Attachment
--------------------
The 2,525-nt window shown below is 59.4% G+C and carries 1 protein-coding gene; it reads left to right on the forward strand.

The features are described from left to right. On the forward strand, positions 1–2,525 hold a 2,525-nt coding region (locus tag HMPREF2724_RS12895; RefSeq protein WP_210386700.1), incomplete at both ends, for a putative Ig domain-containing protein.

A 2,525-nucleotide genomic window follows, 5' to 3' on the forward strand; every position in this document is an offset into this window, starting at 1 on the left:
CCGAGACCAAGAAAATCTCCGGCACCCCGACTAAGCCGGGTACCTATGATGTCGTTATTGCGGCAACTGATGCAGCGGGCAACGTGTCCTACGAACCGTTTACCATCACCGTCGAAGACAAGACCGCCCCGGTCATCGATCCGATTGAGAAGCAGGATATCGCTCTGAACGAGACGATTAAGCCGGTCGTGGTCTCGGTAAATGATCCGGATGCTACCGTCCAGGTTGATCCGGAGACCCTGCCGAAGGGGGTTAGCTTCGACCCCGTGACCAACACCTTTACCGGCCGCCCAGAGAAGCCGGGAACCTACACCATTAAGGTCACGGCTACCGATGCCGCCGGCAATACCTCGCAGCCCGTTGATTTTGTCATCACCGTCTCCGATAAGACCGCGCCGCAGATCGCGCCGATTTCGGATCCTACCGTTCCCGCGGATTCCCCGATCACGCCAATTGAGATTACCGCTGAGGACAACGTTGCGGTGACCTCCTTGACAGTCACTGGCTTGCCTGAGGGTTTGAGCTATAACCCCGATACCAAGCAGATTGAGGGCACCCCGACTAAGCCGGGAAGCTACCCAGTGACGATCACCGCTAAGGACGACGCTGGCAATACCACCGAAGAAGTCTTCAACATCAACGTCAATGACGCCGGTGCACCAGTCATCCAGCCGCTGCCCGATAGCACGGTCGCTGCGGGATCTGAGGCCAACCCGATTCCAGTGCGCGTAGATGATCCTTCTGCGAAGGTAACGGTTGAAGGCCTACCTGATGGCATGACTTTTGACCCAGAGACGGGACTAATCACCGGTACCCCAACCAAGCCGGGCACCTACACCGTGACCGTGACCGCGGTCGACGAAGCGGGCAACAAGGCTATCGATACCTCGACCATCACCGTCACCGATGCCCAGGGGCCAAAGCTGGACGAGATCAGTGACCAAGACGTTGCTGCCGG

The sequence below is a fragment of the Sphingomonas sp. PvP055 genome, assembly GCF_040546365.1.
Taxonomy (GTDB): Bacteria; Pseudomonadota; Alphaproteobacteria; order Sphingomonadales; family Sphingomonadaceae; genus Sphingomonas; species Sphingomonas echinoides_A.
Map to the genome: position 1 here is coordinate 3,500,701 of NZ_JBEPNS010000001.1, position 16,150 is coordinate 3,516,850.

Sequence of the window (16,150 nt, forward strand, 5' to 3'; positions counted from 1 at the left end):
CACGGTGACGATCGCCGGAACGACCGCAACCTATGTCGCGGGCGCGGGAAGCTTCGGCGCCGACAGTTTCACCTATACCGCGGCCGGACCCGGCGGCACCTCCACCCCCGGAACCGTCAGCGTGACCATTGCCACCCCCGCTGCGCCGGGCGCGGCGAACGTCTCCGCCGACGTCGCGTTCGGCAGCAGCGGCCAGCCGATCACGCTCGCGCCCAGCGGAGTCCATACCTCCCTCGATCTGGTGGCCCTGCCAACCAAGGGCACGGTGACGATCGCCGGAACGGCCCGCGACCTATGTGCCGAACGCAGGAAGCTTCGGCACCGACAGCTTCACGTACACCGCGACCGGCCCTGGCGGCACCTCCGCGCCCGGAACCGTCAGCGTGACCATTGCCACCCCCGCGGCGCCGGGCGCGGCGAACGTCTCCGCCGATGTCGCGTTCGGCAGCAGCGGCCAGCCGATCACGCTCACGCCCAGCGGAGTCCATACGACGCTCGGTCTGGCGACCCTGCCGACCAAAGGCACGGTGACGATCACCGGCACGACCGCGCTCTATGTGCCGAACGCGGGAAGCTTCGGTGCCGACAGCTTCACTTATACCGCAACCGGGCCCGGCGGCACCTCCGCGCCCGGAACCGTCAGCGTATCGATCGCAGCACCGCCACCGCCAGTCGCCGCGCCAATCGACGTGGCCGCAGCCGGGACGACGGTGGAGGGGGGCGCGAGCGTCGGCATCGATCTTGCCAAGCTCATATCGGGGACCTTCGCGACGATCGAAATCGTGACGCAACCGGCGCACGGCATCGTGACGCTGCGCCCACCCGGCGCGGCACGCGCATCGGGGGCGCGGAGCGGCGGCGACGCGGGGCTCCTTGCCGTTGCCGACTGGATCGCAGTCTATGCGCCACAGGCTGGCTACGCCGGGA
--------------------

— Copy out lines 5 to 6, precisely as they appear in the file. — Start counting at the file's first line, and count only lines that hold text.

The sequence below is a fragment of the Sphingomonas sp. PvP055 genome, assembly GCF_040546365.1.
Taxonomy (GTDB): Bacteria; Pseudomonadota; Alphaproteobacteria; order Sphingomonadales; family Sphingomonadaceae; genus Sphingomonas; species Sphingomonas echinoides_A.